Biography (World Philosophers and Their Works)
Article abstract: Nagel explores the tension between the subjective and the objective standpoints in metaphysics, epistemology, the philosophy of mind, and ethics, arguing that, although these divergent points of view cannot always be comfortably fitted into a unified conception of the world, the solution is to find a way of living with the tension among them.
Thomas Nagel began his academic career in 1954 as an undergraduate at Cornell University. His initial plan was to major in physics, but he soon discovered that his true interest lay in philosophy. At Cornell, he studied under Norman Malcolm, Rogers Albritton, and John Rawls, all of whom had a lasting effect on his conception of the practice of philosophy. In 1958, he went to Oxford University on a Fulbright scholarship. There he encountered philosophers such as J. L. Austin, Paul Grice, Peter Strawson, H. L. A. Hart, G. E. M. Anscombe, G. E. L. Owen, Philippa Foot, and James Thomson.
In 1960, Nagel began doing doctoral work at Harvard University. He met and worked with the renowned Harvard philosophers W. V. O. Quine and Noam Chomsky, but he wrote his dissertation—which was later to be published (after revisions) as The Possibility of Altruism—with John Rawls, who had moved from Cornell to Harvard. Rawls was then in the process of writing A Theory of Justice (1971); Nagel was fortunate enough to read and discuss various drafts of this seminal work. Thus, Rawls was probably the greatest formative influence on Nagel the philosopher. While at Harvard, Nagel also became friends with Gilbert Harman and Saul Kripke, the former a fellow graduate student and the latter an undergraduate.
Nagel taught at Berkeley for a few years (1963-1966) before moving on to a longer stretch at Princeton University and eventually, in 1980, to New York University, where he held a joint appointment in the Department of Philosophy and the School of Law.
In the late 1960’s, together with Marshall Cohen and T. M. Scanlon, Nagel founded the journal Philosophy and Public Affairs, which has played a key role in applying work in moral philosophy to practical and political issues. Nagel himself contributed articles to the first two volumes in 1971 and 1972. Around the same time, he and Robert Nozick began the Society for Ethical and Legal Philosophy (SELF), a long-standing monthly discussion group that was also to include Ronald Dworkin, Judith Jarvis Thomson, Charles Fried, Michael Walzer, and other notable philosophers, many of whom later expressed their gratitude and their sense of indebtedness to SELF. Thus, Nagel was very much a part of the task of revitalizing substantive moral and political philosophy during the latter part of the twentieth century.
Given his involvement in such projects, it is no surprise that Nagel has always been philosophically engaged with current moral issues. In 1972, he published “War and Massacre,” which concerned the morality of various military strategies that were then being played out in Vietnam. Nagel rejects the “modern” view of war, in which the only relevant military moral principle is that the ends justify the means. He argues that in war, as in ordinary life, there are principles that govern how people may treat one another, and that these principles rule out the attack of civilians as well as the use of torture and certain horrific weapons. In 1973, he published “The Policy of Preference,” which addressed the practice of giving preference to minority groups in decisions about who is to be given employment and education. In 1978, a few years after President Richard M. Nixon’s resignation, he published “Ruthlessness in Public Life,” a piece about power and public morality. These three articles, along with several other of Nagel’s articles in ethics and the philosophy of mind, were gathered together in the important collection Mortal Questions. However, Nagel’s interest in current events did not wane; for example, in 1998, amid the questions surrounding President Bill Clinton’s sexual improprieties, he published “Concealment and Exposure,” which took up the question of the limits of privacy in public (and private) life.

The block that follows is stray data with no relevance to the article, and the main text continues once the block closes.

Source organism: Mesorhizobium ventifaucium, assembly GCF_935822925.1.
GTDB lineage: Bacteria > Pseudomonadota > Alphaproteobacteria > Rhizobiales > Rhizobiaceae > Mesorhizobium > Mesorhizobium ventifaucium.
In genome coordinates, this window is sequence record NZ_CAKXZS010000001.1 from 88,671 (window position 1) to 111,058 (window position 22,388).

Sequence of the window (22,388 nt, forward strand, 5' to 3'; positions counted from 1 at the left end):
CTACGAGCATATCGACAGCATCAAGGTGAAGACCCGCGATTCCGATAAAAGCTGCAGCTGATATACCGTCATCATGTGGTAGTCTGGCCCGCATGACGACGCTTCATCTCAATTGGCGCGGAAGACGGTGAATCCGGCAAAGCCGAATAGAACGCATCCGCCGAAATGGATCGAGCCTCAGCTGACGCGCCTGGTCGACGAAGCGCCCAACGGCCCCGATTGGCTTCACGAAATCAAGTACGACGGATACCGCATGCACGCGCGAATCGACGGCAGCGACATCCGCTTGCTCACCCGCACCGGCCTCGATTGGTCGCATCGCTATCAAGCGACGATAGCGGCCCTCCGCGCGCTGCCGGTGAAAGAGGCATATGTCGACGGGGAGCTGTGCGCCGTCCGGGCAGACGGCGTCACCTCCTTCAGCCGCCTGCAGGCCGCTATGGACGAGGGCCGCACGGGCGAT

Nagel’s first major publication was The Possibility of Altruism. His major argumentative strategy in this book is to show that the same basic considerations that justify a prudential concern for the interests of one’s future self can be employed in a parallel fashion to justify a moral concern for the interests of other people. The rationality of altruism is defended not by showing how altruistic concern really serves some other purpose—for example, that it is in one’s interest or satisfies one’s desires—but rather by showing how altruistic considerations can themselves be basic rational requirements. This argument marks the beginning of Nagel’s lifelong preoccupation with the relationship between the personal and the impersonal points of view.
Nagel’s best-known and most influential piece of work is probably the article “What Is It Like to Be a Bat?” (1974; also reprinted in Mortal Questions). Nagel’s argument is that even if we were to learn everything that science is...
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